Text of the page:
Entries in annual burning (2)


Evaluating sixteen years of restoration in prairie

Long-term studies can track changes over time, and provide examples of expected community trajectory under similar restoration activities. In this study, authors focused on tallgrass prairie remnant at the University of Michigan Nichols Arboretum in Ann Arbor. 

After 16 years of research comparing prescribed fire treatments (annual fires and fires every three years), the authors did not observe changes in dominance or richness related to differences in fire frequency. 

For a summary of the study's results and implications for management, you can view or download a PDF version of "Evaluating sixteen years of restoration in prairie."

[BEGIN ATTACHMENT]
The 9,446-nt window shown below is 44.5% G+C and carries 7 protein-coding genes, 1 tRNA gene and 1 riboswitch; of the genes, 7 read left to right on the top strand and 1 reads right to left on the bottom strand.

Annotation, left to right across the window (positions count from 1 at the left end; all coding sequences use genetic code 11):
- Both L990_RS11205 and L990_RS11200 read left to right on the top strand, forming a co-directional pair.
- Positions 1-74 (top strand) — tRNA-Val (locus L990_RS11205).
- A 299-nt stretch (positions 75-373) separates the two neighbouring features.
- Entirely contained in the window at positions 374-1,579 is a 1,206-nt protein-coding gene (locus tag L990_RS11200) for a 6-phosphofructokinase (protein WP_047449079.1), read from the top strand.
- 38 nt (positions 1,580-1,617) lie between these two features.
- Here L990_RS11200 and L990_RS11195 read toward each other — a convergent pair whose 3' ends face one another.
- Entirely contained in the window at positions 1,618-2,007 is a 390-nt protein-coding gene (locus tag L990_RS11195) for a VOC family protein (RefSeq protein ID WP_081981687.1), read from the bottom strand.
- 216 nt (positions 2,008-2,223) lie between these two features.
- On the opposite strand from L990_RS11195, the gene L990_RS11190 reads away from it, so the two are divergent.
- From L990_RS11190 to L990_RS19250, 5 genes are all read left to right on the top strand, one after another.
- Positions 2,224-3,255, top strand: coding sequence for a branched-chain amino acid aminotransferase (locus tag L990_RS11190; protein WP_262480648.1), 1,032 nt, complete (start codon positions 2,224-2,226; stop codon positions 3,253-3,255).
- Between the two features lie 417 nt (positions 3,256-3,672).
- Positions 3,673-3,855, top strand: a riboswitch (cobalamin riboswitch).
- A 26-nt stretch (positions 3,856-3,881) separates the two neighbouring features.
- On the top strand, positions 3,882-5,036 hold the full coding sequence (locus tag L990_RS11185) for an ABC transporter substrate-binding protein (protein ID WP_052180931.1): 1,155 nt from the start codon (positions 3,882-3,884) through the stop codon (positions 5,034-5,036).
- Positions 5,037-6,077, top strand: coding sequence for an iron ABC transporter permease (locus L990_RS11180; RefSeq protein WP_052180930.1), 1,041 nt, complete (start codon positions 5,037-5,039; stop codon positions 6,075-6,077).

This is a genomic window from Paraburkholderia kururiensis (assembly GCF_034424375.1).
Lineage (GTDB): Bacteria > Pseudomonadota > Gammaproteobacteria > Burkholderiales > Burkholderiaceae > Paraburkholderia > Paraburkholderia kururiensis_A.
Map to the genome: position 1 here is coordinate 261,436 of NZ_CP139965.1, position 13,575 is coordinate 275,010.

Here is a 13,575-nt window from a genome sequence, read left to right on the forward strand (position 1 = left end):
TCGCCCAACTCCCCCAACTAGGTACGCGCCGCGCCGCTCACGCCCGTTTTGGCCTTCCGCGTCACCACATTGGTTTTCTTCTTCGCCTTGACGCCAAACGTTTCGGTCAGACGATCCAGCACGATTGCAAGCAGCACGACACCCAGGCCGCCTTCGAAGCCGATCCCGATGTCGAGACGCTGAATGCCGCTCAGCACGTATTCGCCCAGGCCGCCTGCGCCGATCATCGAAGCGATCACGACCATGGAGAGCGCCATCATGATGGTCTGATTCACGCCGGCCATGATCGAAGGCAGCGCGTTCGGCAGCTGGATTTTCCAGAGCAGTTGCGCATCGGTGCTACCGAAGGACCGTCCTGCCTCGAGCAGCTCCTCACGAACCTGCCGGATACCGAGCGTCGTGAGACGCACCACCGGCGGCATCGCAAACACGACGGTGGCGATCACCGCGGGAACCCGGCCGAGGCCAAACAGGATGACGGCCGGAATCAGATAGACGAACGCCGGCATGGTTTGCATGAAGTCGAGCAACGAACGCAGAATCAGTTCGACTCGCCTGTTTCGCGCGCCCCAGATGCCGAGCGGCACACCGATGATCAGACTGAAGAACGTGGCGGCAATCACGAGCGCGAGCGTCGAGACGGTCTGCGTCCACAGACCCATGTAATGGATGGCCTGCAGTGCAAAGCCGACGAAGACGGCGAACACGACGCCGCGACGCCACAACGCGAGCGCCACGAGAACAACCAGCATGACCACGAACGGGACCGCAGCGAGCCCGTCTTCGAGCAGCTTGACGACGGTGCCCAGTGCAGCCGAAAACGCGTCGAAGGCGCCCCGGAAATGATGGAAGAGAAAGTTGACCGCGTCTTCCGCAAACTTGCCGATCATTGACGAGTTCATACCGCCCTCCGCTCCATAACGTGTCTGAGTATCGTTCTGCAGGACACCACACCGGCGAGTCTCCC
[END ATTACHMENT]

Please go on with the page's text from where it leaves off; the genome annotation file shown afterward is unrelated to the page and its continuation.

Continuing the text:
This research brief for research managers summarizes the following peer-reviewed publication:

Heslinga, Justin L., Robert E. Grese. 2010. Assessing plant community changes over sixteen years of restoration in a remnant Michigan tallgrass prairie. American Midland Naturalist 164:322-336.



Response of tallgrass prairie to fire frequency

This brief summarizes results from a study that was focused on eastern tallgrass prairie sites and examines how fire frequency influences the plant community. To investigate how fire frequency affects eastern tallgrass prairie, sites surveyed in 1976 were revisited in 2001 (25 years later). Sites ranged from those rarely (or never) burned to some which had been burned almost annually.

For a summary of the study's results and implications for management, you can download a PDF version of the research brief here.

The original paper is:

Marlin L. Bowles and Michael D. Jones. 2013. Repeated burning of eastern tallgrass prairie increases richness and diversity, stabilizing successional vegetation. Ecological Applications 23:464-478.